From left, Bruce Allen, Paul Stiekema, Nick Plath, Jason Matson and Jake Gutzwiler speak on the “Harvest management and orchard practices influencing fruit quality” panel during the Washington State Tree Fruit Association’s annual meeting in December 2018 in Yakima, Washington. (TJ Mullinax/Good Fruit Grower)
Months of hard work to nurture orchards and grow the best apples possible culminate in just a few days or weeks of harvest, and how you handle that harvest can make a big difference on the quality of fruit heading into storage — and your returns when it comes out.
At the Washington State Tree Fruit Association’s annual meeting in December, a panel of growers offered tips for protecting fruit quality during harvest and how to face facts when the season doesn’t go as planned.
A robust fungicide program, preharvest, prevents spots and rots postharvest, said Jason Matson of Matson Fruit Co. in Yakima, Washington, but it’s important to plan a rotation that has good balance with postharvest products to prevent overuse of any one chemistry.
“We need more product options,” he said. “And I’d like to see viable tools for organic production.”
When it comes to organic apples, the only option for preventing storage rots is to not let them get wet in the first place, said Paul Stiekema of Douglas Fruit in Pasco, Washington.
When it comes to using plant growth regulators such as Harvista and ReTain to manage harvest timing, the application timing itself is critical, Matson said. His team constantly checks for starch movement as harvest approaches, he said, because it only pays off if the timing is right.
As is often the case when it comes to fruit quality concerns, Honeycrisp came up frequently in the discussion.
“Honeycrisp is probably the most difficult apple to manage through harvest because it has such a wide range” of maturity, said Bruce Allen of Columbia Reach Pack in Yakima. “The best indicator is: What does the fruit taste like?”
It’s critical to pick the fruit at the proper maturity, not too early or too late, he said, even though multiple passes result in higher labor expenses.
“It takes three weeks to pick Honeycrisp,” he said. “If you are doing it in two weeks you are screwing up.”
To prevent bruising during transport and storage, leaving some headspace on the bins can help late-picked Honeycrisp, said Stiekema, but it’s not necessary on high-quality fruit.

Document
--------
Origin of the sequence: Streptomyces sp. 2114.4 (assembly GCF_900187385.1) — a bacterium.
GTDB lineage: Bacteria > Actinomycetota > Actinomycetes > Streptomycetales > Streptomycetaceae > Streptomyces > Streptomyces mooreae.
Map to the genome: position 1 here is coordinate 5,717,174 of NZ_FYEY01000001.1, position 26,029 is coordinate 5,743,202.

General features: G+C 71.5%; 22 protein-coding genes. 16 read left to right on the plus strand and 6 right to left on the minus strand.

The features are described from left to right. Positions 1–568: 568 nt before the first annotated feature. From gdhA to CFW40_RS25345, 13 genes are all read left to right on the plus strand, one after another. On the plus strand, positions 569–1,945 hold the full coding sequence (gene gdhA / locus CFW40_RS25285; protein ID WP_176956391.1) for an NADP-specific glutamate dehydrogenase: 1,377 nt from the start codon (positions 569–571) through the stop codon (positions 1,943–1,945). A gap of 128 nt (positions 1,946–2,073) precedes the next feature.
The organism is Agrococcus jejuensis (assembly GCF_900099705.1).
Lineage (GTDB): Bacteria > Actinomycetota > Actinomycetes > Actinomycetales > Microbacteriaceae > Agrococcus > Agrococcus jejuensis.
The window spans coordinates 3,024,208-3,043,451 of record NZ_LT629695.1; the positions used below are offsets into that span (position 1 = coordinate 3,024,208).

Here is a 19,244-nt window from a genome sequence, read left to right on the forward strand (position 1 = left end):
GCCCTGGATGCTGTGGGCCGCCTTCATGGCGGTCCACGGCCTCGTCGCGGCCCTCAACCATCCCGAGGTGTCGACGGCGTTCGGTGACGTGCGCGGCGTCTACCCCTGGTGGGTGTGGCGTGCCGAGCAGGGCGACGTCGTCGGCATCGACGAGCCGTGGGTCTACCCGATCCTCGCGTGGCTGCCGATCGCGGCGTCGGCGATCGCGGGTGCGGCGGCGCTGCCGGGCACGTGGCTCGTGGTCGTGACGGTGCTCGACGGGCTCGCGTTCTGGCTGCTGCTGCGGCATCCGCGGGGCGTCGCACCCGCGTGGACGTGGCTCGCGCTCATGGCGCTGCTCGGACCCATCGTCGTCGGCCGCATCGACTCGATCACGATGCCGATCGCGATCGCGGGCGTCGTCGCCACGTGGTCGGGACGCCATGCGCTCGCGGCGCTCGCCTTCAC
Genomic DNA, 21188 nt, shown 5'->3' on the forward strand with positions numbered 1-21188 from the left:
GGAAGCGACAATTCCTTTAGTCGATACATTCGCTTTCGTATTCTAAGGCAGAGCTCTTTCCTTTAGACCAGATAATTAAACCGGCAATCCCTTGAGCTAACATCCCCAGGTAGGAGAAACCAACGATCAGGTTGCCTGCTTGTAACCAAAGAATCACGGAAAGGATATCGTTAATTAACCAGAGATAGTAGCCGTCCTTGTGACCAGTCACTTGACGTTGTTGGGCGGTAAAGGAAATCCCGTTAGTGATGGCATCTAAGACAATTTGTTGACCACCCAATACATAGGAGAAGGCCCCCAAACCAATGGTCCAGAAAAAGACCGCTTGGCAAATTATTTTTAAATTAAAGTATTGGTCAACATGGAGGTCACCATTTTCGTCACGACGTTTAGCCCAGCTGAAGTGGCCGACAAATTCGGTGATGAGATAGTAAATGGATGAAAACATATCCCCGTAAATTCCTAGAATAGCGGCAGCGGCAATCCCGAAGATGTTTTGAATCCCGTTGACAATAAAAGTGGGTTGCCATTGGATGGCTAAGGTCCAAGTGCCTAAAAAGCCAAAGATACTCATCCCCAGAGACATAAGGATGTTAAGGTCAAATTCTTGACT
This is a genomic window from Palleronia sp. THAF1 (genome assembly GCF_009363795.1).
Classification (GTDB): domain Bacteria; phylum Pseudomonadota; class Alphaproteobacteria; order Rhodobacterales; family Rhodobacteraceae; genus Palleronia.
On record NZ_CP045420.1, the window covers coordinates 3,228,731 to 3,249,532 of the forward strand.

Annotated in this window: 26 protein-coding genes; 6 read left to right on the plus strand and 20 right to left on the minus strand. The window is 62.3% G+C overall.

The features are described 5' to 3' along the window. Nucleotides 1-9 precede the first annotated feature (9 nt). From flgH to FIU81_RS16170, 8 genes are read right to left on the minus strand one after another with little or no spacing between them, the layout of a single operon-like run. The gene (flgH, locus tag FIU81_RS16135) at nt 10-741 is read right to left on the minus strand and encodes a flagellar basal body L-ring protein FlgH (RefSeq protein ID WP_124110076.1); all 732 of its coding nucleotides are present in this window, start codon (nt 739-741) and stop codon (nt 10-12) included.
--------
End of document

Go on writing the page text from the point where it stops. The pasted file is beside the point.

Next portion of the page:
As for protecting Honeycrisp from puncture wounds by stem clipping, opinions varied. Allen said that stem clipping can slow the pace of harvest and, for him, it’s more important to get the fruit picked at the perfect time than get all the stems clipped.
But Jake Gutzwiler, quality control manager for Stemilt Growers in Wenatchee, Washington, said it’s still important. Growers may notice that clipping — or not — doesn’t seem to have a big impact on packouts, but the stems actually cause the most damage during packing, he said.
That leads to problems on repacking or consumer rejects.
Broadly, the most important thing growers can do to achieve good packouts is be realistic about their fruit quality at the end of the season, Gutzwiler said.
“These guys have discussed all the painstaking things they do at the orchard level to create the perfect fruit. There’s months and months of excruciating work to create the great game plan for harvest,” he said.
“But, far too often, I see where growers take so much pride in the product we’ve grown that we have a hard time adjusting our game plan.”
It’s better to acknowledge upfront that fruit isn’t going to make it through a 10-month storage season in top shape than to push for it anyway and face disappointing packouts.
“I plan to pick optimal quality fruit in terms of size and color and maturity to catch that window for long-term storage, but if something goes wrong along the way and I have to wait to get more fruit size or it rains for seven days straight, then maturity has moved along and I can’t store that fruit for 10 or 12 months now,” Gutzwiler said. “But we have to live in reality.” •